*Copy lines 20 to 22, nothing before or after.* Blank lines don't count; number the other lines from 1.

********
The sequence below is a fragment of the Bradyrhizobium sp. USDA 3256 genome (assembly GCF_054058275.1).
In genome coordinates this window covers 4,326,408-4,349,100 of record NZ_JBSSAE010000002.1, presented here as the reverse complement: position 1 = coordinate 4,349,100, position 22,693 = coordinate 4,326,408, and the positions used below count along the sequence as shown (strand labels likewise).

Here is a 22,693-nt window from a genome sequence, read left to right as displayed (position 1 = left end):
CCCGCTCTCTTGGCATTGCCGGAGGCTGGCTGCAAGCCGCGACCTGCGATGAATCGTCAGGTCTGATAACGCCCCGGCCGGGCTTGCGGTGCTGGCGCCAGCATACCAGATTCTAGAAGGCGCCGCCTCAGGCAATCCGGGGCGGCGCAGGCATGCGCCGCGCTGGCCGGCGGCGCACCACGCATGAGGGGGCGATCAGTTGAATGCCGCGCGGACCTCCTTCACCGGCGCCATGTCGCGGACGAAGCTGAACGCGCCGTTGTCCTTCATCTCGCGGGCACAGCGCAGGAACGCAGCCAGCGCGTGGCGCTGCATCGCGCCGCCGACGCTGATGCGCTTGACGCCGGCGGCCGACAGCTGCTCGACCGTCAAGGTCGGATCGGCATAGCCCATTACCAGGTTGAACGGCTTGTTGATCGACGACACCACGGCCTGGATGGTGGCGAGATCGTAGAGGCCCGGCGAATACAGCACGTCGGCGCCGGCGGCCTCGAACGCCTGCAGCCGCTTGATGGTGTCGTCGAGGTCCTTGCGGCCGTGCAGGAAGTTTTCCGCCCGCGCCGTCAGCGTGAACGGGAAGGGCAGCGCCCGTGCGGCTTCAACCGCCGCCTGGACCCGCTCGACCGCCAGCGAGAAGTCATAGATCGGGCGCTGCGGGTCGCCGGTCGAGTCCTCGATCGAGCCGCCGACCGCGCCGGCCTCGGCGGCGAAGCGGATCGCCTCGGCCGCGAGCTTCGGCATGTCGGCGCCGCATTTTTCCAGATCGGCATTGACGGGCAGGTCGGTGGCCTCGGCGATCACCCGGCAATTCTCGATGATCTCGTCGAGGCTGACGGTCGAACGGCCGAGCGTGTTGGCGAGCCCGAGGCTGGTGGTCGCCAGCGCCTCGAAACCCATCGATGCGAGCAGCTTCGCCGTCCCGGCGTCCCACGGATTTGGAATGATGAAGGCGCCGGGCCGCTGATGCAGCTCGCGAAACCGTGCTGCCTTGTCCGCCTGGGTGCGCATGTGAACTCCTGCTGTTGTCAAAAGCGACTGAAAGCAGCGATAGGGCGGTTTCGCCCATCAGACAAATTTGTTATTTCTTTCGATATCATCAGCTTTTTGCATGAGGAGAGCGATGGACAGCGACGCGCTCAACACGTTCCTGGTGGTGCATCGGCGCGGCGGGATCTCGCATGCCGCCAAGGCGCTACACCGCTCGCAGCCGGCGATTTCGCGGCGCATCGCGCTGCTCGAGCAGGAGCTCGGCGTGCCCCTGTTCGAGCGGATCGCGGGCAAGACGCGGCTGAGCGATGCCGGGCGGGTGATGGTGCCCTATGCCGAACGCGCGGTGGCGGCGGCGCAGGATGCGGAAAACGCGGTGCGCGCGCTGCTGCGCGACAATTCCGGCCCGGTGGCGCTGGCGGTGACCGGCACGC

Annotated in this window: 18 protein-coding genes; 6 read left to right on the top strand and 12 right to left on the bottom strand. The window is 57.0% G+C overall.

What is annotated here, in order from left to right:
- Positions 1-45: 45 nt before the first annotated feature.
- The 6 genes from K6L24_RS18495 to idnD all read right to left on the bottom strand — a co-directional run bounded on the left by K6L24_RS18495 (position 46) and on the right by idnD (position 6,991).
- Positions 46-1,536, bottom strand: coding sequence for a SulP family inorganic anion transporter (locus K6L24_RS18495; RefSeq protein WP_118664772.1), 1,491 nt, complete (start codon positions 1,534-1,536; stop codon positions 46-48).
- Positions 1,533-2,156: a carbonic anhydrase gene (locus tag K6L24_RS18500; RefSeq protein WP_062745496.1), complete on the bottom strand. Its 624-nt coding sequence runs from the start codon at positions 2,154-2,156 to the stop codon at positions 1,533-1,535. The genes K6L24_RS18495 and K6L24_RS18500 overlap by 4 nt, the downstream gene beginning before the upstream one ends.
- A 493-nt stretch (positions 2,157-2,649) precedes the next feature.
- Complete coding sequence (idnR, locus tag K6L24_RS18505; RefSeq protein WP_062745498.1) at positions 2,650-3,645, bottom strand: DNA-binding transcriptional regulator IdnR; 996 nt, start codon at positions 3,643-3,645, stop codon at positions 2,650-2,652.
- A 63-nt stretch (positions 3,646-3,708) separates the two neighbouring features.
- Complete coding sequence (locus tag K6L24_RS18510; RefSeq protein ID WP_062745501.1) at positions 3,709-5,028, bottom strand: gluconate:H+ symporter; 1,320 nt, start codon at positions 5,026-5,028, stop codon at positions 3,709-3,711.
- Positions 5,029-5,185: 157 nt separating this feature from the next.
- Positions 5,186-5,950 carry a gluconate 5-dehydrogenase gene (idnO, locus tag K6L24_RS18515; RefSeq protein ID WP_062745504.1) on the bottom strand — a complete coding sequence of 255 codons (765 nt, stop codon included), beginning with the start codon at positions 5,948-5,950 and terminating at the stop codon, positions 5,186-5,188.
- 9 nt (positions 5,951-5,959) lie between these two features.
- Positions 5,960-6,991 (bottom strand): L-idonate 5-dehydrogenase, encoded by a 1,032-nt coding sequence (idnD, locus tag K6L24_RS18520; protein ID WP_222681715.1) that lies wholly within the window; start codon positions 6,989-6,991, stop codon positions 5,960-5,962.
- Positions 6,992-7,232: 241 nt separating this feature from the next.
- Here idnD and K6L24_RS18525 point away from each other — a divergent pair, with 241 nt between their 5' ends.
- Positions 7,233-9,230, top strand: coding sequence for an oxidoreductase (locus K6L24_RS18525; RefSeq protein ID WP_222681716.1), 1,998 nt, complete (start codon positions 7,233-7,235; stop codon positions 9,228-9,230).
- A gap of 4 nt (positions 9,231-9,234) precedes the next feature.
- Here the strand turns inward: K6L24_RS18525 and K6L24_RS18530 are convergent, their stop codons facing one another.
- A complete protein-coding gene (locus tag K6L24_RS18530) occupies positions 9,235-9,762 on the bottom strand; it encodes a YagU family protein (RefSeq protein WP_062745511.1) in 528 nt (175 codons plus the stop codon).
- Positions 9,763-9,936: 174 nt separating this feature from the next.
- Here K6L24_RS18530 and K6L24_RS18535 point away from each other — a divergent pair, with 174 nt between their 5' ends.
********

- Here idnD and K6L24_RS18525 point away from each other — a divergent pair, with 241 nt between their 5' ends.
- Positions 7,233-9,230, top strand: coding sequence for an oxidoreductase (locus K6L24_RS18525; RefSeq protein ID WP_222681716.1), 1,998 nt, complete (start codon positions 7,233-7,235; stop codon positions 9,228-9,230).
- A gap of 4 nt (positions 9,231-9,234) precedes the next feature.